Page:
A strong majority of economists and other experts are predicting that short-term interest rates will rise in the near future. Long-term rates are expected to rise as well, but not as quickly. The Federal Reserve will likely continue to raise short-term rates, particularly in 2022. The Fed sees inflation as a significant threat and they’d like to bring it back down to a healthy level. So, they’ll likely raise rates until inflation is under control. Short-term rates have been below 4% since 2016, and many experts expect them to rise to 5-6% or above in the next year or two.

Long-Term Rates Rise But Don’t Expect a Big Jump…Yet

Long-Term interest rates will rise, but the magnitude of that rise will depend on the health of the economy. Many experts expect them to rise to 5-1/2% or above.. If the economy continues to improve, experts expect long-term rates to rise significantly. If the economy falters, however, long-term rates will likely remain low or fall. Currently, long-term interest rates are still near their lowest levels in 50 years. With so many indicators pointing to a strong economy, long-term rates are expected to rise. How much they rise, however, remains to be seen. Currently, long-term interest rates are around 4.0%, and many experts expect them to rise to about 5.0% or above in the next few years.

Experts Are Divided – Economy Boom or Bust?

Many experts expect the economy to grow at a healthy rate over the next few years. Others, however, expect a bust that could lead to a recession. The difference between these viewpoints comes down to the health of the business and consumer sectors. If business confidence continues to improve, many experts expect the stock market and economy to thrive. If, however, business confidence falls due to a significant event or change, experts expect the economy to falter. Likewise, if consumer confidence continues to improve, many experts expect the economy and stock market to thrive. If, however, consumer confidence falls due to a significant event or change, experts expect the economy to falter. The overall health of the business and consumer sectors will determine the fate of the economy. Experts are divided on what the economy will look like in the next few years.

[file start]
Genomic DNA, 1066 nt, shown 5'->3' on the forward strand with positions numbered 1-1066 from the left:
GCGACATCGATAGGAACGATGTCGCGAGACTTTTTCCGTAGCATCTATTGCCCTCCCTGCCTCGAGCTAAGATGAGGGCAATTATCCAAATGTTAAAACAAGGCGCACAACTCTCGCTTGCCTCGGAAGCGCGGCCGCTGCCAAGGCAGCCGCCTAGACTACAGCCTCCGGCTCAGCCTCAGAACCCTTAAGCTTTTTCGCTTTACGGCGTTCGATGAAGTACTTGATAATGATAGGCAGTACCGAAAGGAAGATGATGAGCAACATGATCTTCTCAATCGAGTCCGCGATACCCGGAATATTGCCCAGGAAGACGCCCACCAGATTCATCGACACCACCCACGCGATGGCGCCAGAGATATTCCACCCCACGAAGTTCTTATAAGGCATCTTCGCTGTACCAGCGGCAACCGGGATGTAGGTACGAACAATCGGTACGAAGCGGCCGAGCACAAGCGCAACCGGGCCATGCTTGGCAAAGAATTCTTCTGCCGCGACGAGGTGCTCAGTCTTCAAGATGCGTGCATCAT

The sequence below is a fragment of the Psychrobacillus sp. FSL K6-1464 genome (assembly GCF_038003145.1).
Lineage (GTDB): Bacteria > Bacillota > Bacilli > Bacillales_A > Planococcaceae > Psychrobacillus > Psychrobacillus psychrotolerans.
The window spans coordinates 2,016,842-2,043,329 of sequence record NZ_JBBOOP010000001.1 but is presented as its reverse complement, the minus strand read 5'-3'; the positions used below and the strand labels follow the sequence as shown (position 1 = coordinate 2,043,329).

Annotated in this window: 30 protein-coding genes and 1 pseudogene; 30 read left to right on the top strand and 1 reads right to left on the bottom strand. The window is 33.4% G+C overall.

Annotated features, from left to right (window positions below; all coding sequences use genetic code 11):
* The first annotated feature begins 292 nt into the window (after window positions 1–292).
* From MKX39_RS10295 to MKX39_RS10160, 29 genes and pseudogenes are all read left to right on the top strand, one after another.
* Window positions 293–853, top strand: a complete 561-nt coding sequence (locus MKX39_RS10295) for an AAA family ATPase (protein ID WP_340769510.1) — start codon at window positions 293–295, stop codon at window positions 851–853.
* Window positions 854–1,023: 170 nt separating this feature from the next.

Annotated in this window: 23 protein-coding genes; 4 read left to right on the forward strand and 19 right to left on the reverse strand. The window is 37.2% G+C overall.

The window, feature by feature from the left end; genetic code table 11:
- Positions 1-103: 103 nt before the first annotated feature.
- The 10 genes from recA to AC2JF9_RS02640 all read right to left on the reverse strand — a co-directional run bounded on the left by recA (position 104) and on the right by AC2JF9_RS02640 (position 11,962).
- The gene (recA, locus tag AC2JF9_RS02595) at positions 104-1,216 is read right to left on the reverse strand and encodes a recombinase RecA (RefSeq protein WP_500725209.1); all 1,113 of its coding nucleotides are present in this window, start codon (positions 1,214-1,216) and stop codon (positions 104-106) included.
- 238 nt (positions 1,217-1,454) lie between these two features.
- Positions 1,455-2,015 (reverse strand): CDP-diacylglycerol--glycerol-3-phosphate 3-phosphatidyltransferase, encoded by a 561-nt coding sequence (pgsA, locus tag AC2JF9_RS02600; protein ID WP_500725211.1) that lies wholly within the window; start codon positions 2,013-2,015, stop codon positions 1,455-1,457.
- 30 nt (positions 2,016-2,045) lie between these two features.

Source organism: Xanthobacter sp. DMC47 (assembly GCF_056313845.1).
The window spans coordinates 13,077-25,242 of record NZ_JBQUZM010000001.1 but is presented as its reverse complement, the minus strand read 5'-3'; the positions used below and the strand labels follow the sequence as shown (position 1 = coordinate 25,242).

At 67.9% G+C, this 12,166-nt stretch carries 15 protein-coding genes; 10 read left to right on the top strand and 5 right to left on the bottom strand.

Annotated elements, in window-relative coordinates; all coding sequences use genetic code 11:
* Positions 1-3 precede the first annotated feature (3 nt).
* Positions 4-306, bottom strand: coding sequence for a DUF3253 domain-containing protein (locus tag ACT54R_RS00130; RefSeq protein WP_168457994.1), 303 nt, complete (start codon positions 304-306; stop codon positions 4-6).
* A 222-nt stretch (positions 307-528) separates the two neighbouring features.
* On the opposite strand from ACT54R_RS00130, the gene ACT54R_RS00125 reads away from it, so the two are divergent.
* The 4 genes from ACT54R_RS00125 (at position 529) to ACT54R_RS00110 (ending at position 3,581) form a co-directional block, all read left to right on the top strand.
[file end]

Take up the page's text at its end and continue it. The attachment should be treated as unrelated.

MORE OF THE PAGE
A Word of Caution for Consumers and Investors

As interest rates rise, the cost of borrowing money also increases. This could put added pressure on households as borrowing becomes more expensive. It could also impact the housing market and reduce the amount of money available for investors to use in the stock market. Furthermore, rising interest rates indicate that there is more optimism about the economy and that the Fed believes it is growing stronger. This could add upward pressure to the stock market by encouraging investors to purchase equities as a way to take advantage of the growing economy. However, it could also cause the stock market to fall if there is too much optimism. There have been many times in the past when investors became too optimistic about the future of the economy and stocks, leading to significant dips in the market.

Bottom Line

Experts are divided on the future of interest rates, as they have been for years. All we can do is continue to monitor these experts’ predictions and see where the economy is headed. A word of caution, however, is that interest rates do not follow a straight path. They fluctuate, often significantly, on a consistent basis. This is why it’s important for consumers and investors to be aware of economic indicators and how they might affect their spending and saving. The future of interest rates may be uncertain, but by understanding what experts are predicting and how it could impact you, you can better prepare and navigate the financial waters.            

Trading futures and options involves substantial risk of loss and is not suitable for all investors.  Past performance is not necessarily indicative of future results. This matter is intended as a solicitation to trade futures and options.  07/14/2022 – by Mark Waggoner     FEL-PM-220714